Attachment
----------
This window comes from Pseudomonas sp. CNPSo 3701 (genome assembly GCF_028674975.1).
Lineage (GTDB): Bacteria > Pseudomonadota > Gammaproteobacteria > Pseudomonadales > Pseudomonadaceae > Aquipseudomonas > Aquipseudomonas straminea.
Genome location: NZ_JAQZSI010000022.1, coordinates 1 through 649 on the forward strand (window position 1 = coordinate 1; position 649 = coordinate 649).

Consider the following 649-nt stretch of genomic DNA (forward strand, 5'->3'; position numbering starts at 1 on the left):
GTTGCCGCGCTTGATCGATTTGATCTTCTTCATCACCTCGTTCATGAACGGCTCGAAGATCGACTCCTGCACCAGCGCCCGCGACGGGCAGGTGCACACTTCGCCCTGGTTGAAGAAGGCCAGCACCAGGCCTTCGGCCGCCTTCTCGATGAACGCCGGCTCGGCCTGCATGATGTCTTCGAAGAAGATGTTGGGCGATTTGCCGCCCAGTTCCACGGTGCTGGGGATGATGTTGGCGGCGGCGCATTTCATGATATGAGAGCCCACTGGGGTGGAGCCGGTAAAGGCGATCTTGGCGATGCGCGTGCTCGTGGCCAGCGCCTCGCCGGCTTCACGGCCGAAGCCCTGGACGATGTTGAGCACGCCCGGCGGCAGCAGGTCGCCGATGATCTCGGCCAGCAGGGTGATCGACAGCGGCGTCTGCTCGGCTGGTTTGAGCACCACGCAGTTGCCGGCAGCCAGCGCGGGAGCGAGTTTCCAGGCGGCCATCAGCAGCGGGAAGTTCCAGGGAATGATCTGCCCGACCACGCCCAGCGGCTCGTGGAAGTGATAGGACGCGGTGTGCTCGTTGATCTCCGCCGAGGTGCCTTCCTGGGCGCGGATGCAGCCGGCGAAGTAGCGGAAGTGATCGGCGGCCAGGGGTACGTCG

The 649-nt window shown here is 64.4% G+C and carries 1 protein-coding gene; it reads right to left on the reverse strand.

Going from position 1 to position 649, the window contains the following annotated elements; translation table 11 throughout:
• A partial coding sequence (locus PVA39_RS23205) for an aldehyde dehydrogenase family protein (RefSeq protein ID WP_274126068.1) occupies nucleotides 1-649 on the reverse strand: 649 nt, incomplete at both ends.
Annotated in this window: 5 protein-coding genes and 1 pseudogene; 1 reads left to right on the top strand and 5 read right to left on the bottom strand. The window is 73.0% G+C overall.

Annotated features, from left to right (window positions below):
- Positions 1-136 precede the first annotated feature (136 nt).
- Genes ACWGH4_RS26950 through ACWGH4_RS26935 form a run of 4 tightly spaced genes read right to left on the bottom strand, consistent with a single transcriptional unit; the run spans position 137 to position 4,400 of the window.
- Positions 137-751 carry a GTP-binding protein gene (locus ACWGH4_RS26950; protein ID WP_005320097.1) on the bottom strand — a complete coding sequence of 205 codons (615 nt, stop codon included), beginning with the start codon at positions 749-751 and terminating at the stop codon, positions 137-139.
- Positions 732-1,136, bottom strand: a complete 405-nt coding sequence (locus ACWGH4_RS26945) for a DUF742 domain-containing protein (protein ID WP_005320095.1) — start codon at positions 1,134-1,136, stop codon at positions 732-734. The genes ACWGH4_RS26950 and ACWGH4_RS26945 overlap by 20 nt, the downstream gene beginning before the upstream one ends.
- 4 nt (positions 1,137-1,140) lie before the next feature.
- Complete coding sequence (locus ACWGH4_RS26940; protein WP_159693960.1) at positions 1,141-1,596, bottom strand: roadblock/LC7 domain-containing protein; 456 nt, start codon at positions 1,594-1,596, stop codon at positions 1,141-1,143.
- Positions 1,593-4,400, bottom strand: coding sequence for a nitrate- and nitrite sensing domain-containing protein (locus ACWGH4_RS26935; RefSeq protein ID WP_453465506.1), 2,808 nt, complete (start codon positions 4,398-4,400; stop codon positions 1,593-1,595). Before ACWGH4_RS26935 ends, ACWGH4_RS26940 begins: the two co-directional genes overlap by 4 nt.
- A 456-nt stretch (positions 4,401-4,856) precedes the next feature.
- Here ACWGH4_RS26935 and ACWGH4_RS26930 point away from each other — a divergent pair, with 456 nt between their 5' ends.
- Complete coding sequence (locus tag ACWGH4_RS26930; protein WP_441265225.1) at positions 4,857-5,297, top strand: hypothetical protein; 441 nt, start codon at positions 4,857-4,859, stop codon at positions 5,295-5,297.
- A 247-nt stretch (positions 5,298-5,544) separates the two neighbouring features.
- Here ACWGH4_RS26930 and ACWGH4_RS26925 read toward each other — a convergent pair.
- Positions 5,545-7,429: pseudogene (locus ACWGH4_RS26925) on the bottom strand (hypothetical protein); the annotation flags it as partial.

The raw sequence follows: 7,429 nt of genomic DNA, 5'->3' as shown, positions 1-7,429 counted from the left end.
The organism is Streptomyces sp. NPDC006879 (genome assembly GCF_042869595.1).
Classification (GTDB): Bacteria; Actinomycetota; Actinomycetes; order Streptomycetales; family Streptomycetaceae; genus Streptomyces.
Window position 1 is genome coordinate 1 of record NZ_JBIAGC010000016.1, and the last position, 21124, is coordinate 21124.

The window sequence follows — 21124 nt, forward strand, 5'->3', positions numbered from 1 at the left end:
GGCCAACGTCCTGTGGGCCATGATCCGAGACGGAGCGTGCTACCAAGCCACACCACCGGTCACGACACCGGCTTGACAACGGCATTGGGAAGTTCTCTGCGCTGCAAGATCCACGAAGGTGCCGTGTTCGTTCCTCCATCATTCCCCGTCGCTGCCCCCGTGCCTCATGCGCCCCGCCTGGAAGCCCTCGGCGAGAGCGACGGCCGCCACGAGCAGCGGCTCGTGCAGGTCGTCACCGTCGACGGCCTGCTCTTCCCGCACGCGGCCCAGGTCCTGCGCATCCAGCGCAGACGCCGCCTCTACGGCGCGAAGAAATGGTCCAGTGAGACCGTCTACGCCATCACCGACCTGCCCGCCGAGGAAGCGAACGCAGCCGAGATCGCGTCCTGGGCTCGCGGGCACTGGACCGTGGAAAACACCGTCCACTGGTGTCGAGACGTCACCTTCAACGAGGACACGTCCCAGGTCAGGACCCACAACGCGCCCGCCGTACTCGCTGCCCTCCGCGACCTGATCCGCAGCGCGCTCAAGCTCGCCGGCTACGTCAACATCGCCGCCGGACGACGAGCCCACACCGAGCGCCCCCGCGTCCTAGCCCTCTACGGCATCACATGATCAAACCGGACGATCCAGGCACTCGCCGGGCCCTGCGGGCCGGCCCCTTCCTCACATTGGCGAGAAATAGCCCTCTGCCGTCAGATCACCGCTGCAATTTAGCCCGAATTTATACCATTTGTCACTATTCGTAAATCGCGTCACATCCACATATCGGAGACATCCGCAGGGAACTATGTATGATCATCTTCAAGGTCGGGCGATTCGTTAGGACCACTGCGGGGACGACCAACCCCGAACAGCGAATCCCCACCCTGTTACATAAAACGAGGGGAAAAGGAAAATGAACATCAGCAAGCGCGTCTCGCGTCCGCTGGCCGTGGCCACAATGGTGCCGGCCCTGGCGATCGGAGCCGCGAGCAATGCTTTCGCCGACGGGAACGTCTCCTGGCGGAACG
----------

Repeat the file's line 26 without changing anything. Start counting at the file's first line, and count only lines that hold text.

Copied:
Classification (GTDB): Bacteria; Actinomycetota; Actinomycetes; order Streptomycetales; family Streptomycetaceae; genus Streptomyces.